Remembrance Day is a big deal at our house. This year, it’s an even bigger deal.
You may already know that the Canadian actor, writer, and director, Paul Gross, has just released a movie about the battle of Passchendaele. http://www.passchendaelethemovie.com/
Critical response has been mixed, based on whether or not the critic liked the story line choices that Gross decided to feature in the movie. My husband decided he would see the movie in a theatre; I decided I’d wait until it’s on DVD and I can watch it, by myself, in small doses, preferably late one night. There are some memories I choose to honor in private.
This year marks the 90th anniversary of Armistice Day, the end of World War I, or as it’s more commonly known in Commonwealth countries, The Great War. Veterans Affairs Canada /Anciens Combattants Canada has organized a 1914 to 1918 Vigil to commemorate this. From sunset November 4th through to sunrise this morning, November 11th, the names of the 68,000 Canadians and Newfoundlanders who lost their lives in WWI were projected, one at a time, onto the National War Memorial in Ottawa, buildings in other regions of Canada and onto the side of Canada House in Trafalgar Square in London, England.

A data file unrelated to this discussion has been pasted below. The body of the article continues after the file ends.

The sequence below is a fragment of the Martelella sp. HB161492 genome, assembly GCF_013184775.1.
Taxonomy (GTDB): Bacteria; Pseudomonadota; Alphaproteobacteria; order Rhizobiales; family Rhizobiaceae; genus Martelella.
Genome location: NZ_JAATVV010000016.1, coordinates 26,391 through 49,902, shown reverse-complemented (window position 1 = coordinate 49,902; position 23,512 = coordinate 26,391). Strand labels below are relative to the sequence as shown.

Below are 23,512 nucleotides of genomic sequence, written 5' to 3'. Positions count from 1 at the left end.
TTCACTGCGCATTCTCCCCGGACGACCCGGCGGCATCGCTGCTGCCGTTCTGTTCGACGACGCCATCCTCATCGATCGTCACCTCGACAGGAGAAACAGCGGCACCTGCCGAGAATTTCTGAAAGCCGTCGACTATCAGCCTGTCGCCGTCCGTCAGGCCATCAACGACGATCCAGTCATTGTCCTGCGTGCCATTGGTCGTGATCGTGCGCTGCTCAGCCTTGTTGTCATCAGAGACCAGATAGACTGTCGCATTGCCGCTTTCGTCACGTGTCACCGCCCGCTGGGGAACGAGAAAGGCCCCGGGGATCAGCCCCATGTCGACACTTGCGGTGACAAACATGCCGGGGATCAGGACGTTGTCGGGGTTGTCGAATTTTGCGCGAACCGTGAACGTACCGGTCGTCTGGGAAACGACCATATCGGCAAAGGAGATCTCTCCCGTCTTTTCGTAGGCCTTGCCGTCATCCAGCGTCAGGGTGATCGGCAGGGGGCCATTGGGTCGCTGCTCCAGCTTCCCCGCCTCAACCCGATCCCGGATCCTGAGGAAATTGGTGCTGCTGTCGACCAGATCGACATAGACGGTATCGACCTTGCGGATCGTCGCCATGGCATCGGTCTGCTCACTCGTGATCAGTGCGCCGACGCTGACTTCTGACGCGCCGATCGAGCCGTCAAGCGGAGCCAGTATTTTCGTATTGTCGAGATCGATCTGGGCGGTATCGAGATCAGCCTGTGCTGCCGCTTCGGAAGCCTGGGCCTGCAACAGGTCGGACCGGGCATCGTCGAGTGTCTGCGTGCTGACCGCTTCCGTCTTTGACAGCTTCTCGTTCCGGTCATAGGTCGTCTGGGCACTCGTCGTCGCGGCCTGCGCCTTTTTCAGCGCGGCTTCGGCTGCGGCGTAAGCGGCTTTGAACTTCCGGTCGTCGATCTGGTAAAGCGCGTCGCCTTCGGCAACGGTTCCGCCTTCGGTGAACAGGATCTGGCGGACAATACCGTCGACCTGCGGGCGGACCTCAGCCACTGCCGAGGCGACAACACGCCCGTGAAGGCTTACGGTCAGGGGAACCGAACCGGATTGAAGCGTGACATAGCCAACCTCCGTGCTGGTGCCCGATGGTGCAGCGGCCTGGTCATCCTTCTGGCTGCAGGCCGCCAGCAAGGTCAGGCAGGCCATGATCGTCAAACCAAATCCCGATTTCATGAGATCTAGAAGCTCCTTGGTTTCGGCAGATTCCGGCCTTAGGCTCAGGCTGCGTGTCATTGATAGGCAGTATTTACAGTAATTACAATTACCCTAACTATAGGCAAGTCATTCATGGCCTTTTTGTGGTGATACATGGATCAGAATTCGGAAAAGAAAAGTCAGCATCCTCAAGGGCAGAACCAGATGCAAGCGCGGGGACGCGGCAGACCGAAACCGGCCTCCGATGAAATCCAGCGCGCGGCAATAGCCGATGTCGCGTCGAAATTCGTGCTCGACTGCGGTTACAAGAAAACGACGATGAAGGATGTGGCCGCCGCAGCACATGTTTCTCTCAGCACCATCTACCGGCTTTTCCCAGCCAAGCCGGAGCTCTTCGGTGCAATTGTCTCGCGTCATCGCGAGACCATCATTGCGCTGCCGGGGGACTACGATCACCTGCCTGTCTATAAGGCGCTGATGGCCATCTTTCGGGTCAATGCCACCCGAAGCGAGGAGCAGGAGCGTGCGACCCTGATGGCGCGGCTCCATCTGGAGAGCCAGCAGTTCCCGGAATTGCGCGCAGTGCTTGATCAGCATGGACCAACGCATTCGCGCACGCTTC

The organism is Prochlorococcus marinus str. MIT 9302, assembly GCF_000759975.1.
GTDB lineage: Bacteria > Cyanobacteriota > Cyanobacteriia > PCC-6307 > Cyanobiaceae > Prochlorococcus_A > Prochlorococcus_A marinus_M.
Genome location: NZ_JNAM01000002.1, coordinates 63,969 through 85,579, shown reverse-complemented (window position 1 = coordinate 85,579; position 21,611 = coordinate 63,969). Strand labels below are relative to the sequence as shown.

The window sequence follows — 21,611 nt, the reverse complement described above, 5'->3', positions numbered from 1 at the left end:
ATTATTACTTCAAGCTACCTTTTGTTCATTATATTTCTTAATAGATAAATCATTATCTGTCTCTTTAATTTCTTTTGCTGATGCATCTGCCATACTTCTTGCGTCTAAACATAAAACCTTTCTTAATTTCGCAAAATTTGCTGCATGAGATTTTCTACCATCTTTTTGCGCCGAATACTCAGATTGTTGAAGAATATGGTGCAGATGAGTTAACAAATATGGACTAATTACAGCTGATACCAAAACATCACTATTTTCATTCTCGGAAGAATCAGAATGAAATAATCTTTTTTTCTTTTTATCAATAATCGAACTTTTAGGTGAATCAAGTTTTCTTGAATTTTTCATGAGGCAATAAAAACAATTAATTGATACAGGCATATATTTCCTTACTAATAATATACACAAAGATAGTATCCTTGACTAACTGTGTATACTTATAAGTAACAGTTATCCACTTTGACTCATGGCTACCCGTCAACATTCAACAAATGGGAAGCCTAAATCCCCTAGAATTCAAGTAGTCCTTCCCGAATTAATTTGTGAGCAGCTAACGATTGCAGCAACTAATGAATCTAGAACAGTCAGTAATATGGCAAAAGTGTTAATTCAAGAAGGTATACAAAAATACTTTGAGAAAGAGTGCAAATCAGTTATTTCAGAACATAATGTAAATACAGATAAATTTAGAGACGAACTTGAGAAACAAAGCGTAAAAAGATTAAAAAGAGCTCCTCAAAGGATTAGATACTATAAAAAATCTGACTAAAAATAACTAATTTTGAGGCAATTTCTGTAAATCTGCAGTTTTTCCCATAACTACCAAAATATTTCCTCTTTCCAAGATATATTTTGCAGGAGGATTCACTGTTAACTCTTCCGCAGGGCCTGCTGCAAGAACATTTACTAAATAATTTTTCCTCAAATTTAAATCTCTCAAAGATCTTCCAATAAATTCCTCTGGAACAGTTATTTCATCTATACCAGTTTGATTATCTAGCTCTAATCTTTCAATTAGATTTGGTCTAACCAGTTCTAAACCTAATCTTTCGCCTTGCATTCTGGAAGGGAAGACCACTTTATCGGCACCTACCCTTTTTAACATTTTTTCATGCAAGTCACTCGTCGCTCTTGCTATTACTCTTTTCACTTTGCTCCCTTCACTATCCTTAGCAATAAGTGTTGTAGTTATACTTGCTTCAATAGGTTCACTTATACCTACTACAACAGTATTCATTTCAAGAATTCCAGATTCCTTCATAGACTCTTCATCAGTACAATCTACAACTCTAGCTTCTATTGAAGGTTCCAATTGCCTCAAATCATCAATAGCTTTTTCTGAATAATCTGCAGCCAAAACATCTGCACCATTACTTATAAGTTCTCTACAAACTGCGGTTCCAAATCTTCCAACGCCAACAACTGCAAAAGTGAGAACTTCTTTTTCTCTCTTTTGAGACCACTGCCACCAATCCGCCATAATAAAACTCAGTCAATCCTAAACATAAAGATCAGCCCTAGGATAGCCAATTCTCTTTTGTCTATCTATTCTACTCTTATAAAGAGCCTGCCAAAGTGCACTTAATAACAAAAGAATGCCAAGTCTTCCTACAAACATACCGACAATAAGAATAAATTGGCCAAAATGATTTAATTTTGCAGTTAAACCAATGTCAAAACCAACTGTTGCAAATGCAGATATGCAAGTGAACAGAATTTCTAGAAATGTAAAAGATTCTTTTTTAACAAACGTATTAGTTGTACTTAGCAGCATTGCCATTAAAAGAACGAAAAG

For more information on this project and other links to Great War historical documents, go to http://www.vac-acc.gc.ca/remembers/sub.cfm?source=feature/fww
The verse below will be recited at Remembrance Day services today in many Commonwealth countries. It is from a poem “For the Fallen,” by an English poet, Lawrence Binyon. Too old for military service in the Great War, Binyon volunteered for the Red Cross and, each year of the war, spent much of his annual leave from the British Museum working as a medical orderly in France.
“They shall grow not old as we that are left grow old:
Age shall not weary them, nor the years condemn.
At the going down of the sun and in the morning
We will remember them.”